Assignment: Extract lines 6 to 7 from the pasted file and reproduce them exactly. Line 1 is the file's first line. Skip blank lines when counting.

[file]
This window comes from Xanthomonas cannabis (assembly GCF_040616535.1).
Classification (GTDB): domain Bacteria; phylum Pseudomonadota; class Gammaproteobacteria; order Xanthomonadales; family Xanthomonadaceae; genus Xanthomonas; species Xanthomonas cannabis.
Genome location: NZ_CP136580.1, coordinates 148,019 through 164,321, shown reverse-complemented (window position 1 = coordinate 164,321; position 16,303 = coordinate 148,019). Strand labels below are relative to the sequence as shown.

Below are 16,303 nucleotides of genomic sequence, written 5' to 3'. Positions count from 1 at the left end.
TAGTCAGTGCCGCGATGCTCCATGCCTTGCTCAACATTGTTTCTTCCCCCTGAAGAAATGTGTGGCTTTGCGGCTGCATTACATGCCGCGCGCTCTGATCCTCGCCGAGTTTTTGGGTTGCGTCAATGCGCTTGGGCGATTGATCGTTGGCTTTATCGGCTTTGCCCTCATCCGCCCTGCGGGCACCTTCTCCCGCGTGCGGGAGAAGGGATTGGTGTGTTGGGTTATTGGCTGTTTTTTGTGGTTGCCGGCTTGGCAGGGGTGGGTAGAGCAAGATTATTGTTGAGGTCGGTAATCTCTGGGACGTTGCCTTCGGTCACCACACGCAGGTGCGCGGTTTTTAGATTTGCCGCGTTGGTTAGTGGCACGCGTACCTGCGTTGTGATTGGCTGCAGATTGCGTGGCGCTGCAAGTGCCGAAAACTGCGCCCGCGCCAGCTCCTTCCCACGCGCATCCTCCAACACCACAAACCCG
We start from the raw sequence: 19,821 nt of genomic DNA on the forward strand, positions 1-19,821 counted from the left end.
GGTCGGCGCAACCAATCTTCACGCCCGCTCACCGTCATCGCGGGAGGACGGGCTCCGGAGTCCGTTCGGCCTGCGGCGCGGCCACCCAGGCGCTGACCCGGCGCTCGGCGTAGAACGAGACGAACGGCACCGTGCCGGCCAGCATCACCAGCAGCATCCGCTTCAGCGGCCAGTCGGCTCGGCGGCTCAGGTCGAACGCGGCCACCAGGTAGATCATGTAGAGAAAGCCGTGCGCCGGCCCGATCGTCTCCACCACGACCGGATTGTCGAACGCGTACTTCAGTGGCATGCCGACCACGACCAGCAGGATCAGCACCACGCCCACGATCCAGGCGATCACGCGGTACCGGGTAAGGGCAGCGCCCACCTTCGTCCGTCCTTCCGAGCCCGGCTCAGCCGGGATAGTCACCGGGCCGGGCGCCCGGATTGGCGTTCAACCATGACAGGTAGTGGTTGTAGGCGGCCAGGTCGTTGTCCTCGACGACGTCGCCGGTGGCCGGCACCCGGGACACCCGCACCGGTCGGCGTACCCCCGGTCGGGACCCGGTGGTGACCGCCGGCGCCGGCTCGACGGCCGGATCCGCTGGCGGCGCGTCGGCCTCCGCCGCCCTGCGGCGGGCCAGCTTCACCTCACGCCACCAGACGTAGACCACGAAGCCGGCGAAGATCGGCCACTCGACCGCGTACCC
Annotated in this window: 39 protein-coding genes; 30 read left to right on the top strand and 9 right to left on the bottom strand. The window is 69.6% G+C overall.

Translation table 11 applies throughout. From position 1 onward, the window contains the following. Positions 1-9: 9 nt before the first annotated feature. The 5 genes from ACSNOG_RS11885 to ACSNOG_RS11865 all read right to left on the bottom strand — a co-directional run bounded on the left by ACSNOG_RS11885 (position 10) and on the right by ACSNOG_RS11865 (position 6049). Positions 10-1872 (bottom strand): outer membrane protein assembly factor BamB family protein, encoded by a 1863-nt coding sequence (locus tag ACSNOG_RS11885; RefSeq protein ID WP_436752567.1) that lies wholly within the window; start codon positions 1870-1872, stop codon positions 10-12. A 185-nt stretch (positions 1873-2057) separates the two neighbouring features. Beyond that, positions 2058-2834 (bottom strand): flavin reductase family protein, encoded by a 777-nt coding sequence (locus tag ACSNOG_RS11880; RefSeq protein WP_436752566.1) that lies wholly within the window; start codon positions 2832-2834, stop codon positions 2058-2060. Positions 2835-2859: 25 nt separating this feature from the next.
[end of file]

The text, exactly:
We start from the raw sequence: 19,821 nt of genomic DNA on the forward strand, positions 1-19,821 counted from the left end.
GGTCGGCGCAACCAATCTTCACGCCCGCTCACCGTCATCGCGGGAGGACGGGCTCCGGAGTCCGTTCGGCCTGCGGCGCGGCCACCCAGGCGCTGACCCGGCGCTCGGCGTAGAACGAGACGAACGGCACCGTGCCGGCCAGCATCACCAGCAGCATCCGCTTCAGCGGCCAGTCGGCTCGGCGGCTCAGGTCGAACGCGGCCACCAGGTAGATCATGTAGAGAAAGCCGTGCGCCGGCCCGATCGTCTCCACCACGACCGGATTGTCGAACGCGTACTTCAGTGGCATGCCGACCACGACCAGCAGGATCAGCACCACGCCCACGATCCAGGCGATCACGCGGTACCGGGTAAGGGCAGCGCCCACCTTCGTCCGTCCTTCCGAGCCCGGCTCAGCCGGGATAGTCACCGGGCCGGGCGCCCGGATTGGCGTTCAACCATGACAGGTAGTGGTTGTAGGCGGCCAGGTCGTTGTCCTCGACGACGTCGCCGGTGGCCGGCACCCGGGACACCCGCACCGGTCGGCGTACCCCCGGTCGGGACCCGGTGGTGACCGCCGGCGCCGGCTCGACGGCCGGATCCGCTGGCGGCGCGTCGGCCTCCGCCGCCCTGCGGCGGGCCAGCTTCACCTCACGCCACCAGACGTAGACCACGAAGCCGGCGAAGATCGGCCACTCGACCGCGTACCC